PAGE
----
AP is reporting that the top parties in Egypt’s incoming parliament have agreed to select Saad el-Katatni, the secretary-general of the Muslim Brotherhood’s own party, as the house speaker. According to the report:
(Monday, Jan. 16, 2012 Associated Press CAIRO — Top parties in Egypt’s incoming parliament have agreed to select an Islamist politician as house speaker for the first time in decades, party leaders said Monday. The Muslim Brotherhood, the big winner in the first election since the ousting of President Hosni Mubarak last February, said it joined several other parties in backing Saad el-Katatni, the secretary-general of the Brotherhood’s own party. The main function of the new parliament is to pick a 100-person commission to draw up a new constitution for Egypt, while preparations take place for presidential elections scheduled for June. The selection of el-Katatni showed the power of the Islamists to influence that process. The Muslim Brotherhood-led alliance won more than 45 percent of the 498 parliament seats. A more radical Islamist movement won another 25 percent. The two are not seen likely to join forces on many issues because of their religious differences. On Monday, Brotherhood leaders met with heads of other parties to try to reach wide agreement over the choice of a speaker. Mohammed Morsi, the Brotherhood party’s leader, said the meeting was meant to give assurances that there would be no “exclusions, no polarization and no conflict. Instead there will be national consensus” in parliament. Mohammed Abouel Ghar, head of secular Egyptian Social Democratic Party, which emerged from the popular uprising, said, “We agreed to have consensus on selection of the heads of subcommittees. Even the small parties and those with only one seat will not be excluded.” Parties like his that represent reformers and activists at the center of the movement that toppled Mubarak failed to parlay that success into voting strength, splitting into several factions and winning less than a quarter of the seats in parliament.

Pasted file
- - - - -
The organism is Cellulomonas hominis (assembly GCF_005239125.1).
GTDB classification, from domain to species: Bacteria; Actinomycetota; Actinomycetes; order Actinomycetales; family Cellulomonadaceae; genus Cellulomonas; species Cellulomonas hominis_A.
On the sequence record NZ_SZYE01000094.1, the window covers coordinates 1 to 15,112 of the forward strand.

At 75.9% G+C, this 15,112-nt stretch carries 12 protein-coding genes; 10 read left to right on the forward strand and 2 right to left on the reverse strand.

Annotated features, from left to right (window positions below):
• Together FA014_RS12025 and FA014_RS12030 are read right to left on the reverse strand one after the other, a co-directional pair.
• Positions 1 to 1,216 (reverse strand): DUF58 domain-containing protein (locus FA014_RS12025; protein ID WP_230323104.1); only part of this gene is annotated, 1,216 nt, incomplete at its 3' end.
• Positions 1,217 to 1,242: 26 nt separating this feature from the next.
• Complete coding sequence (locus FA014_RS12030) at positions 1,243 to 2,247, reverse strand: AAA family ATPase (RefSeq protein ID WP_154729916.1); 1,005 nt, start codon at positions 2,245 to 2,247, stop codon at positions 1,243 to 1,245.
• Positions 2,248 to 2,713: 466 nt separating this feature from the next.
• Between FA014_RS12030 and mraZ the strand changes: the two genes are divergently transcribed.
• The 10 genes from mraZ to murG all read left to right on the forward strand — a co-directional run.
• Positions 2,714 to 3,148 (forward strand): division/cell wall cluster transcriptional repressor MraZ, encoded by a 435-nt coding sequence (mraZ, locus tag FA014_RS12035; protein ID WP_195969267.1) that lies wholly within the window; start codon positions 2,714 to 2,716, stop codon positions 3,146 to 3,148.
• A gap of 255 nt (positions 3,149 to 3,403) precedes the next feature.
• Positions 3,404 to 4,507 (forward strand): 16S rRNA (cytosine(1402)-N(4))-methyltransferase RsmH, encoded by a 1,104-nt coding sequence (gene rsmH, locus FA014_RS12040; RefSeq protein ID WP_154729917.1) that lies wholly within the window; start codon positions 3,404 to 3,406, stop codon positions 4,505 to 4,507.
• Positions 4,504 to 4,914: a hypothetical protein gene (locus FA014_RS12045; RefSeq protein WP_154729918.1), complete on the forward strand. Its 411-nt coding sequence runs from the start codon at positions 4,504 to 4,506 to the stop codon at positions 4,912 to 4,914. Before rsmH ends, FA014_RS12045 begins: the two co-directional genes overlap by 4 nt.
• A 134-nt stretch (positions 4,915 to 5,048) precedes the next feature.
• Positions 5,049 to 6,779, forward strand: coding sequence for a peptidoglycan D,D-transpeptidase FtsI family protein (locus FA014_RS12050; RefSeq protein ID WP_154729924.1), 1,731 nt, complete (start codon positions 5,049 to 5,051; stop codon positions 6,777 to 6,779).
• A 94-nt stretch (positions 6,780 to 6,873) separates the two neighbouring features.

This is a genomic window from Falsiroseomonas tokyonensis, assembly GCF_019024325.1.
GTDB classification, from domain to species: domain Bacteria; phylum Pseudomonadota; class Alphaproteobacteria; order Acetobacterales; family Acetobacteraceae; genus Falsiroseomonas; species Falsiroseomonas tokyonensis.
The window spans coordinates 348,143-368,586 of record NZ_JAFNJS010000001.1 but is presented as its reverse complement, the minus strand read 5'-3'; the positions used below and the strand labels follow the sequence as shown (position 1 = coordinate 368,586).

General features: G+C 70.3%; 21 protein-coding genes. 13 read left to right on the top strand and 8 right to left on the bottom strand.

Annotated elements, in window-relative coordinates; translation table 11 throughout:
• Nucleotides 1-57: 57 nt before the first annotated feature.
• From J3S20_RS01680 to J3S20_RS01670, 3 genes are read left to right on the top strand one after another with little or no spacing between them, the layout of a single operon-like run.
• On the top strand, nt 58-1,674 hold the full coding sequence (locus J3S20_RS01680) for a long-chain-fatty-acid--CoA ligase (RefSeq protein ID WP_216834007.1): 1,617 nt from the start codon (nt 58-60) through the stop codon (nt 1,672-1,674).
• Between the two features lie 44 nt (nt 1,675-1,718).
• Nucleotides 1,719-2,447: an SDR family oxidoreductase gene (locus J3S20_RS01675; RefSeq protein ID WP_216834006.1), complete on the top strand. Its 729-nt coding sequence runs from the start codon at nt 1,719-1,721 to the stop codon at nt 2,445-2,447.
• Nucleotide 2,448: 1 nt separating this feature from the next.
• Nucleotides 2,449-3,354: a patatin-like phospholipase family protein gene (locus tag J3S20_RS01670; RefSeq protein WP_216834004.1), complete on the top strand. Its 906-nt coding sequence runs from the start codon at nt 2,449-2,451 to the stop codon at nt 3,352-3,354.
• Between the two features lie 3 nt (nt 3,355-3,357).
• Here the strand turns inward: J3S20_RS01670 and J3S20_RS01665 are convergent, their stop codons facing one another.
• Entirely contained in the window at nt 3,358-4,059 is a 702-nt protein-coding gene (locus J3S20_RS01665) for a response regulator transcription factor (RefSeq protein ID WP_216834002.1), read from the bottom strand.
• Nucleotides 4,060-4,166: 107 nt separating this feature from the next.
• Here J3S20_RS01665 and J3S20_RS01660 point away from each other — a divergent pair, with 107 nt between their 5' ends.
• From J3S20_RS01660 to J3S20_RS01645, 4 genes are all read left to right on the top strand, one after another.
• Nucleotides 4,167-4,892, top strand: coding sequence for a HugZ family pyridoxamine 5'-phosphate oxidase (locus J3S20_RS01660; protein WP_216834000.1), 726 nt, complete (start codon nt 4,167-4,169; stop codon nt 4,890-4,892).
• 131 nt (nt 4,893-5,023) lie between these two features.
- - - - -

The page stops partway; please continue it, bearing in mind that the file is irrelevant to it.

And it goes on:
Besides choosing the constitutional commission, the powers of the incoming parliament are limited. The parliament, set to convene Jan. 23, cannot form a government or request a vote of no confidence, according to an interim charter that transferred Mubarak’s powers to the head of the ruling military council.